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What’s Bullion?

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American Eagle Gold CoinsSo a few weeks ago I wrote about bearer bonds because I’d heard of them in movies and thought they were, besides insanely protected works of art, the thing to steal if you were going to steal anything. Another term I’d heard in the movies a lot was “bullion” and I knew it was related to gold and other precious metals but I wasn’t 100% sure what it meant.

Bullion actually refers to any previous metal whose value is tied to the metal itself and not some fiat money designation assigned by a government. So the bullion coins produced by the United States Mint have no value designation, they are valued at it’s actual metal value. You can buy 1 oz., 1/2 oz., 1/4 oz., and 1/10 oz. of American Eagle Gold and Platinum Bullion coins.

Determining the value of a bullion coin requires three pieces of information – the precious metal, its weight, and the purity. You get the weight of the coin in troy ounces, multiply it by its purity, and then again by the value per troy ounce. American Eagle Gold Coins use 22 karat gold with a 91.67% gold (2% silver, 5.33% copper) and it’s actually quite funny to see the “face value” up against the actual value.

  • 1/10 oz – Face value of $5
  • 1/4 oz – Face value of $10
  • 1/2 oz – Face value of $25
  • 1 oz – Face value of $50

Gold at over $1,200 a troy ounce, its value as bullion is far greater than its face value.

(Photo: sirqitous)

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11 Responses to “What’s Bullion?”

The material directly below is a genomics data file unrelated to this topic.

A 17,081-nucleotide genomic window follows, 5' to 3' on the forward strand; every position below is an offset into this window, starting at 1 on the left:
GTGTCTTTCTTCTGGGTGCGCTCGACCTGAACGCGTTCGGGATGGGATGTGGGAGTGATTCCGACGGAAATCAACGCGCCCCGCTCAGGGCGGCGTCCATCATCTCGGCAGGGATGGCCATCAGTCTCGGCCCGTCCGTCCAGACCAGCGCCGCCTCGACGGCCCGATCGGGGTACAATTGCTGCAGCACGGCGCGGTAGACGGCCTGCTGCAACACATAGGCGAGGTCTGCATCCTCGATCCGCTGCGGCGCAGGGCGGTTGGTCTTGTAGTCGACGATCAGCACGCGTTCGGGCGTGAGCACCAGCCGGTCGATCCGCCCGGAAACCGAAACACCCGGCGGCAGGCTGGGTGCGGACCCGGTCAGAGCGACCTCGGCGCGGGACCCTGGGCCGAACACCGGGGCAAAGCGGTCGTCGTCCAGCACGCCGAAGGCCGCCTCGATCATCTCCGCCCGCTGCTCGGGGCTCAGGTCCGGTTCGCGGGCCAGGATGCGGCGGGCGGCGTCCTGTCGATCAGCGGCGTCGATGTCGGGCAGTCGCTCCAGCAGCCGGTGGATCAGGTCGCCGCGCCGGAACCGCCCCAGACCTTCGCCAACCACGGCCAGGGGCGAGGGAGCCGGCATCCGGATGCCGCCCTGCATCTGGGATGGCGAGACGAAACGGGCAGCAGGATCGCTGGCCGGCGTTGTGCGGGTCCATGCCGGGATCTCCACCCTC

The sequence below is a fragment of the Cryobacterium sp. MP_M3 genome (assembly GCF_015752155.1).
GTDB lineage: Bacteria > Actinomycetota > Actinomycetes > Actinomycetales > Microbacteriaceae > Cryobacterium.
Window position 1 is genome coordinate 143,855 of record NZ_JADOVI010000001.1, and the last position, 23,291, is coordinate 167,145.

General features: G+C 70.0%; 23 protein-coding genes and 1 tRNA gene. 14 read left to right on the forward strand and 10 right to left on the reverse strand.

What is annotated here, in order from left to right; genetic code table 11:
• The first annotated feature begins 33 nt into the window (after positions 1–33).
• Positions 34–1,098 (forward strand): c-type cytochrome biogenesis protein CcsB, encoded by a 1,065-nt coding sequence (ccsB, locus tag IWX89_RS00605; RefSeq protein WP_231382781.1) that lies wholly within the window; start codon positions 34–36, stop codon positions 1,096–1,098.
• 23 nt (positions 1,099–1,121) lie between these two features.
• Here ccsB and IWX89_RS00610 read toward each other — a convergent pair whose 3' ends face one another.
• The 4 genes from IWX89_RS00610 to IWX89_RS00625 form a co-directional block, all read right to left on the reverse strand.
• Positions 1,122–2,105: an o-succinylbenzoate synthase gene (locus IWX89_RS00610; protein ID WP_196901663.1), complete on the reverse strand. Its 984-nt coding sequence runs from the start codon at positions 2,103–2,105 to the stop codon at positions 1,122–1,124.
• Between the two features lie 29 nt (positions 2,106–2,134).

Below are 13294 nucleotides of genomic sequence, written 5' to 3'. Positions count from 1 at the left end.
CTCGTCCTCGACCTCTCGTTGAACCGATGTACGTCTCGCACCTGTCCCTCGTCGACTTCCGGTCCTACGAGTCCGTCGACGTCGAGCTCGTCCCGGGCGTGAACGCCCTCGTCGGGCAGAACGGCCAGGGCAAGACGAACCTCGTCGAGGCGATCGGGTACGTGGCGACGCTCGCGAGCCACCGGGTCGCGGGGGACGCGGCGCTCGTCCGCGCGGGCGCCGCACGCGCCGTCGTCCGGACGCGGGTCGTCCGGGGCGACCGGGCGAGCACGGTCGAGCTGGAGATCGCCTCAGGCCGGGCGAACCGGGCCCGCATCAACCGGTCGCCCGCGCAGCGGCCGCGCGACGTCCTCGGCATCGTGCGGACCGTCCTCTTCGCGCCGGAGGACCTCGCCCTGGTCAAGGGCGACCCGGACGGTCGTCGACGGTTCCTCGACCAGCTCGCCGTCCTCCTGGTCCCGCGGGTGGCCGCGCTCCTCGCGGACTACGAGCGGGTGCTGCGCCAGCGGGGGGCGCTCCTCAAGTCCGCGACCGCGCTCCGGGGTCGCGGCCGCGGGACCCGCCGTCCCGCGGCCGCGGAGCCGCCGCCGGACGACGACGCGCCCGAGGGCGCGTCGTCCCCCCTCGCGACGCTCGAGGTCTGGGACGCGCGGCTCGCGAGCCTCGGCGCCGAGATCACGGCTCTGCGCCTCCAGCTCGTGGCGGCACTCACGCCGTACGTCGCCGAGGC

1. cubiclegeoff says:

    Only worthwhile if you know where to sell it. Any idea where you can sell bullion?

  2. RT says:

    Can you buy the gold bullion coins at face value?

  3. RT says:

    How much is the commission or transaction fee usually?

    Im just thinking a $50 coin has about $1183 in gold in them? but obviously it cant sell for $50…this is where my confusion comes in.

  4. Rick says:

    You buy bullion coins based upon the gold content plus a mark up. For example gold is at $1300 ounce, you can buy a 1 oz. bullion Gold American Eagle for $1372.00 ($1300 for the gold plus $72 for the mark up). I usually buy from a local coin dealer and have found to get the smallest mark up that way.

  5. zapeta says:

    I’d guess you can sell back to the dealer you bought from or to another coin shop. I wish the mint sold the American Eagles directly. I’ve looked in to it and generally a local coin dealer is your best buy for buying these.

  6. otipoby says:

    I went to the US Mint website. Why do the coins have dollar values on them? For example, the Platinum coin (on the reverse side) has $100. The gold coin has “1 oz fine gold – 50 dollars”.

    I thought these coins were specifically minted not to have a minted value, but rather their value is determined by the underlying metal. I expected the “1 oz” notation without a dollar value.

    • Jim says:

      They have “values” but no one follows them, it’s all about the value of the underlying gold. I think the value has to be printed for accounting reasons.

  7. MikeZ says:

    Hypothetically I wonder if the value actually carries some meaning if the gold market drastically collapses. Are you guaranteed by the Gov. the face value of the coin in that case? Perhaps that would explain the value. Not much of a guarantee but could explain it.

  8. Thanks Jim,

    This is a topic that anyone who cares about their personal finances should learn a lot more about.

    -Josiah

  9. Lori says:

    what would a 1/10 or 1/20 of an ounce gold panda coin be worth if bought back in 1986?


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